News on spring concerts by Manchester modern classical ensemble Psappha (one of the more gracefully eclectic groups of their kind). Summary (and slightly tweaked press release mashups) follow…

“In a concert conducted by the dynamic young British conductor Jamie Phillips and featuring the young British mezzo-soprano Jessica Gillingwater, Psappha perform a new work from rising-star composer Tom Harrold alongside Pierre Boulez‘s ‘Le Marteau sans maître’, Luciano Berio‘s ‘Naturale’ and Tōru Takemitsu‘s ‘Towards the Sea’.

“Meaning ‘The Hammer Without a Master’, Boulez’ iconic work is a classic of the twentieth century whose sonority and sense of time and direction were profoundly influenced by music from Asia and Africa: named after a text by surrealist poet René Char, it features mezzo-soprano with six instrumentalists in the unusual combination of alto flute, viola, guitar, vibraphone, xylorimba, and percussion. Berio’s ‘Naturale’ pairs live musicians with recordings of Sicilian street vendors highlighting the contrast between flowing folk melodies and the raw, natural voice of the street singer. Takemitsu’s ‘Towards the Sea’ recalls the ebb and flow of the ocean and was commissioned by the Greenpeace Foundation for their Save the Whale campaign.

“Tom Harrold’s new work ‘Dark Dance’ (supported by the Fidelio Charitable Trust) has been commissioned by Psappha to complement the Boulez. Psappha’s Artistic Director Tim Williams says “Tom has more than risen to the challenge… his piece is exhilarating and full of rhythmic energy across its eight-minute span”, while Tom himself adds “this is perhaps one of the most unusual pieces I have ever written. I’ve really taken the opportunity to experiment. It’s been a cleansing and enlightening experience for me and I’m enormously grateful to Psappha for commissioning me to write the piece.”

Here are two previous examples of Tom’s work to provide some pointers: his chamber ensemble piece ‘Bone Meal’ and his bass-trombone-and-tape duet ‘Hard Hit’, both of which demonstrate the lively, dancing wit of his writing and sensibilities.

 

Psappha will continue their ‘Demystifying New Music’ initiative by screening Barrie Gavin’s 2005 biographical film ‘Pierre Boulez: Living in the Present’ prior to the concert: ticketholders can turn up to this free event at 6.00pm.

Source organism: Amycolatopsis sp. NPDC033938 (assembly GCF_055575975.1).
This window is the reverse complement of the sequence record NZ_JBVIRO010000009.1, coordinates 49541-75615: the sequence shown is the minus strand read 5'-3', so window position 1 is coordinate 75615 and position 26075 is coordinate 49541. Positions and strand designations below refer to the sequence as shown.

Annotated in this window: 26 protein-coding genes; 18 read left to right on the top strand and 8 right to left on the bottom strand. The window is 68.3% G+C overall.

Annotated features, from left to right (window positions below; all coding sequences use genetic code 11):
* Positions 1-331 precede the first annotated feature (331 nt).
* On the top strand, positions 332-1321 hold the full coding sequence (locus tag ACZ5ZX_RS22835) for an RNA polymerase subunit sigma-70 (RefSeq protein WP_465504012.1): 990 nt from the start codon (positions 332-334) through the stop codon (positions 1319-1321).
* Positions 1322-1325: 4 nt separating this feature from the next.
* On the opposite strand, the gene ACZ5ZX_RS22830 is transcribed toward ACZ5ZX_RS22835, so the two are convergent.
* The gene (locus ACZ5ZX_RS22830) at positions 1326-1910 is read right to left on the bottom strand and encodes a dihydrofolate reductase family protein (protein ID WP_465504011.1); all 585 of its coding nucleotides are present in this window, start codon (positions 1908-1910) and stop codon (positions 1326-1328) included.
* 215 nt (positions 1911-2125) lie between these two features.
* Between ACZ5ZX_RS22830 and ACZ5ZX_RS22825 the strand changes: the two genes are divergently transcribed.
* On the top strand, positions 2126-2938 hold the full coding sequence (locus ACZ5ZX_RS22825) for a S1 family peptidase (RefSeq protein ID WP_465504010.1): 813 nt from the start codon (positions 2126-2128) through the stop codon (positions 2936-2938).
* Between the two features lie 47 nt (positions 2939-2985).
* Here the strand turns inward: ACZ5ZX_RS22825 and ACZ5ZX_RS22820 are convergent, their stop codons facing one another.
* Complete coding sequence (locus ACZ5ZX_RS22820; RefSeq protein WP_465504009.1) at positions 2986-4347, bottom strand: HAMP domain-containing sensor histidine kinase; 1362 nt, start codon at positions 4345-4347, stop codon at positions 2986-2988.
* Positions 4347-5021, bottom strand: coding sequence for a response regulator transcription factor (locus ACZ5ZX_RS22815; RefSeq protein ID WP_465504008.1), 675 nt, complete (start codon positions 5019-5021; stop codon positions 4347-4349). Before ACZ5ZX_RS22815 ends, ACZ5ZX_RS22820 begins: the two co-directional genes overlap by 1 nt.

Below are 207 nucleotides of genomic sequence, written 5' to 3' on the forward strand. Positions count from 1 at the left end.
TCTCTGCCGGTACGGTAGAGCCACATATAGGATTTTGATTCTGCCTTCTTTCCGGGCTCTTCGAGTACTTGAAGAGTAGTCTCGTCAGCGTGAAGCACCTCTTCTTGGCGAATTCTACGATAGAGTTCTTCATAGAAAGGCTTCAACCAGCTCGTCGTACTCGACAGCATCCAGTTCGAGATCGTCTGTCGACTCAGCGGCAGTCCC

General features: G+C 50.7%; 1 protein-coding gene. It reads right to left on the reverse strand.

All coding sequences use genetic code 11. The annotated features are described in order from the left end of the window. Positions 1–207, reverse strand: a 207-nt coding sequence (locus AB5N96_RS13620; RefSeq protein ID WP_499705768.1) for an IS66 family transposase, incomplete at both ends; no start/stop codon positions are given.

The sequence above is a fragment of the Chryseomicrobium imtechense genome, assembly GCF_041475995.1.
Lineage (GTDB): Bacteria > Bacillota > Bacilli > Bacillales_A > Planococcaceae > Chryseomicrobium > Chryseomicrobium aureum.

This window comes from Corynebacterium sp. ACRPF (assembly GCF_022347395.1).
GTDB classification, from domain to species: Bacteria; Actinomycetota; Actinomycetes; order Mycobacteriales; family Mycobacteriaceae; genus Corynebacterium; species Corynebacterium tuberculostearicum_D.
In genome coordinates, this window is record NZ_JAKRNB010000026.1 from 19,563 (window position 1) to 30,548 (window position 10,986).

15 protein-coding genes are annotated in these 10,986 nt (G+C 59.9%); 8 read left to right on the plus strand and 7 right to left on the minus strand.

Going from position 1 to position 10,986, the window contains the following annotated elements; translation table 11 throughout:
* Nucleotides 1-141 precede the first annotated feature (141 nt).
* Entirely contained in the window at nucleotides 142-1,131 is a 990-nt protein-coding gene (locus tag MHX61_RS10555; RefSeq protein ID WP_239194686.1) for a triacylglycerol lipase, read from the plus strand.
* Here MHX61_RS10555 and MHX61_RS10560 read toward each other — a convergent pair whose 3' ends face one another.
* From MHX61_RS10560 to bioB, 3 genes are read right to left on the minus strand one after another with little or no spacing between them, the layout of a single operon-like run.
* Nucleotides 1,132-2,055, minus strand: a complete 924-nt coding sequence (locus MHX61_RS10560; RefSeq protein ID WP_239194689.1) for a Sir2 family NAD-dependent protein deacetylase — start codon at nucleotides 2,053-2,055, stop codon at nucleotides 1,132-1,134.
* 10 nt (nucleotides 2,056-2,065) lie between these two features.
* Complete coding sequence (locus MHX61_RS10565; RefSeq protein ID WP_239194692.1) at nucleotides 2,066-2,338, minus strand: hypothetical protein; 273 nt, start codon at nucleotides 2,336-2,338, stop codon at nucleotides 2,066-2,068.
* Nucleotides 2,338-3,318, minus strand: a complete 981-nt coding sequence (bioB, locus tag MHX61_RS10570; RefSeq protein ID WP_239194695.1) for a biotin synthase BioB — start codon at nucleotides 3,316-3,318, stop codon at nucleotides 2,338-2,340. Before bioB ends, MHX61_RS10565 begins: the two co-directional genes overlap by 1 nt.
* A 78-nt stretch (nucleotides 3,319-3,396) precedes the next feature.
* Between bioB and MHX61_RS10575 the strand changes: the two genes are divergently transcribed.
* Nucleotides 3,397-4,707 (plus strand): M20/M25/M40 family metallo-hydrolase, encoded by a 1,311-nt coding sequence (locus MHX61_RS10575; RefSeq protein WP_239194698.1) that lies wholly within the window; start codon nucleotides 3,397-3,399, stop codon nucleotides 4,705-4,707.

In April, Psappha will stage ‘A Wonderful Day’, exploring the connections between jazz, rock, classical and street music, and teaming up with conductor Stephen Barlow and with “the best jazz guitarist this side of the Atlantic” – Salford’s own Mike Walker. Mike (plus his reeds-playing cohort Iain Dixon and drummer Mike Smith) will play alongside Psappha on the premiere of a new Walker ensemble composition ‘Autonomy’, which “combines classical music with the improvisation and rhythmic drive of jazz”. Mike Walker also returns as the soloist on Steven Mackey’s classical/rock fusion piece ‘Deal’, while Psappha play alone for the late Fausto Romitelli’s palindromic work ‘Amok Koma’ (which draws inspiration from German punk rock).

The event as a whole is named after the Anna Clyne piece which completes the programme, in which a small ensemble play a hushed, affectionate supportive structure to the integrated tape of the songs and conversation of a Chicago street musician “whose natural, slow voice conveys a sense of both joy and struggle” (and which, much like the fragment of tramp-sung hymn in Gavin Bryar’s ‘Jesus’ Blood Never Failed Me Yet’, gives the work its emotional core and its sense of small, fragile, hopeful humanity persevering against a largely indifferent world).

Here’s the previous Psappha-commissioned Walker orchestral piece ‘Ropes’ (featuring the ensemble’s “22 strings” in collaboration with his jazz quintet); plus other recordings of the Romitelli and Clyne pieces.




 
For May’s ‘Here and Now’ event, the audience is invited to “take a tour of the Whitworth art gallery through music and art. Promoted by music therapist Rachel Swanick as part of the ‘Here and Now’ wellbeing project this is a unique event where visual art and music sit side by side, sparking your imagination and enticing you to look again, with new eyes… Psappha invites you on a musical adventure through the gallery, stopping off along the way to experience each new work performed live by world-class musicians.

“Played alongside Joshua Frankel’s award-winning film, Judd Greenstein’s ‘Plan of the City’ imagines the architecture of New York blasting off into outer space and resettling on Mars! David Fennessy’s ‘5 Hofer Photographs’ takes inspiration from Evelyn Hofer’s eclectic photos of 1960s Dublin which will be projected as part of the performance, and Michael Gandolfi’s ‘History of the World in Seven Acts’ prompts the viewer/listener to experience the natural ebb and flow between colourful geometric animation and music.”

In addition, four new pieces inspired by items in the Whitworth Collection are being contributed by “young, upcoming composers”David John Roche (a duo piece), Dani Howard, Will Frampton and Bethan Morgan-Williams. Information on these is still scanty, but here are samples of previous compositions by the four (two of them performed by Psappha):


 
Full dates: